Wednesday, December 24, 2014

Sermon for the Feast of the Nativity of Our Lord - Christmas Eve

                                                                                    Christmas Eve
                                                                                    Lk 2:1-20
            Many times, when I enter one of the hospitals in our area, I notice a sign that is located prominently near the entrance.  The sign shows a hand holding a tiny baby and below this drawing it says: “Safe babies, Safe place, Safe haven.” The sign bears witness to Illinois’ Safe Haven Law.
            The Safe Haven Law seeks to protect newborn infants from harm or death through abandonment. The law says that parents who do not harm their babies cannot be prosecuted for abandonment if they bring their newborn – that is, a child thirty days old or younger - to a safe place and hand the baby over to a staff member. Under the law, these safe places are any hospital, emergency care facility, police station or staffed fire station in Illinois. The entire process is legal and completely private.  When they hand the baby over, the parents have the opportunity to provide health and medical information for the child.
            Now it stands to reason that parents who hand their child over under the protections of the Safe Haven Law are in very difficult circumstances.  It goes against human nature for a mother to give up her child, and either a mother’s circumstances are so difficult that giving the child up seems like the best decision, or perhaps the mother is in such an unhealthy mental state that she is unable to process the significance of her child.  Whatever the situation may be the law is a good thing that seeks the best for the child in the midst of a terrible situation.
            Now if you were looking for a royal child – a child in line to be a king or queen – you would not go looking at Safe Haven locations.  After all, this is just not the circumstance of royalty – they aren’t given away by their mothers for adoption.  Instead you would instead look at a palace.  Or if you were looking for a royal child away from the palace, you would look at a ritzy hotel, like the Carlyle in New York City, where Prince William and Catherine the Duchess of Cambridge recently stayed during their visit to New York.
            In the Gospel lesson for Christmas Eve, we hear the angel announce to the shepherds that a royal child has been born.  But when the angel provides a sign that will verify for the shepherds that this is in fact the child about whom the announcement has been made, we find something very surprising. The sign is that the baby will be lying in a manger.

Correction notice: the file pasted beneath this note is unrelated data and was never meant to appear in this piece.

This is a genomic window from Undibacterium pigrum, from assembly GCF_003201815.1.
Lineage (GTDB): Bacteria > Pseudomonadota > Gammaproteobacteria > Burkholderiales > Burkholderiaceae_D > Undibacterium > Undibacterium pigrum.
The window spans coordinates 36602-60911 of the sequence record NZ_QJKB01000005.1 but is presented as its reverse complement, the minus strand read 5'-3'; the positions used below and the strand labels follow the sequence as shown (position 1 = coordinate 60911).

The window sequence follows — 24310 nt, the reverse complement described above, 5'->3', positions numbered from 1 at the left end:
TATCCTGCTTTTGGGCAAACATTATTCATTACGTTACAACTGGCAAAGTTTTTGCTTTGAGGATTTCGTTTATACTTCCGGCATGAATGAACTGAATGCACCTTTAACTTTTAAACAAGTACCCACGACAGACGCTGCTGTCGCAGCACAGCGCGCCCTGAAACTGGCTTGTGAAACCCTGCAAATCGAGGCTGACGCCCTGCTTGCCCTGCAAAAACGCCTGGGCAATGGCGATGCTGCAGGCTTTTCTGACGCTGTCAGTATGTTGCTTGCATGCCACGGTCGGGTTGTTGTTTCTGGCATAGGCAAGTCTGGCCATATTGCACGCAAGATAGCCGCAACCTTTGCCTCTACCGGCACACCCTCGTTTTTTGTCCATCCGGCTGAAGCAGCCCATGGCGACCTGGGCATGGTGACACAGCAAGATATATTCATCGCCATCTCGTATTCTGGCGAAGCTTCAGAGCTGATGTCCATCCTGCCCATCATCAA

In the Gospel lesson for Christmas Eve, we learn that on the first Christmas Eve there were shepherds out in the field, keeping watch over their flock by night.  For them it was just another night of living outdoors and taking care of the animals.
            But then an angel of the Lord appeared to them, and the glory of the Lord – the perceptible presence of God that we hear about in the Old  Testament - shone around them. Their reaction was understandable: great fear.
            However, the divine messenger had not come to terrify them.  Instead he announced, “Fear not, for behold, I bring you good news of great joy that will be for all the people. For unto you is born this day in the city of David a Savior, who is Christ the Lord. And this will be a sign for you: you will find a baby wrapped in swaddling cloths and lying in a manger.”
            Now from both what the angel says, and what has preceded in Luke’s Gospel, we know that the angel is talking about a royal child.  In the previous chapter, after the text describes Mary as a virgin betrothed to a man from the house of David, the angel Gabriel announces to her: “And behold, you will conceive in your womb and bear a son, and you shall call his name Jesus. He will be great and will be called the Son of the Most High. And the Lord God will give to him the throne of his father David, and he will reign over the house of Jacob forever, and of his kingdom there will be no end.”
            Our text tonight begins by telling us that Joseph and Mary had gone to Bethlehem as part of the Roman census, because Joseph “was of the house and lineage of David.”  To speak about a baby who is the Christ – the Messiah, the anointed One – is to speak about a royal child.  It is to speak of the One who fulfills the great promises that God makes in the Old Testament through the prophets.  It is to speak of the One who fulfills promises like we hear in our Old Testament lesson tonight from Isaiah chapter 9: “For to us a child is born, to us a son is given; and the government shall be upon his shoulder, and his name shall be called Wonderful Counselor, Mighty God, Everlasting Father, Prince of Peace. Of the increase of his government and of peace
there will be no end, on the throne of David and over his kingdom, to establish it and to uphold it with justice and with righteousness from this time forth and forevermore.”
            This is great stuff in our Gospel tonight.  The angel appears and the glory of the Lord shines around the shepherds. The angel announces that the Savior, the Christ has been born. And then things get strange, for the angels says, “And this will be a sign for you: you will find a baby wrapped in swaddling cloths and lying in a manger.” 
            The angel provides a sign by which the shepherds will know that they have found the right child.  He give them something that will help them to identify this royal child, the Christ. Now the sign is not the swaddling clothes.  That is just the typical practice of mothers in first century Palestine.  It would be no different if you were to say today, “You will find a baby in a diaper.”  Of course you will!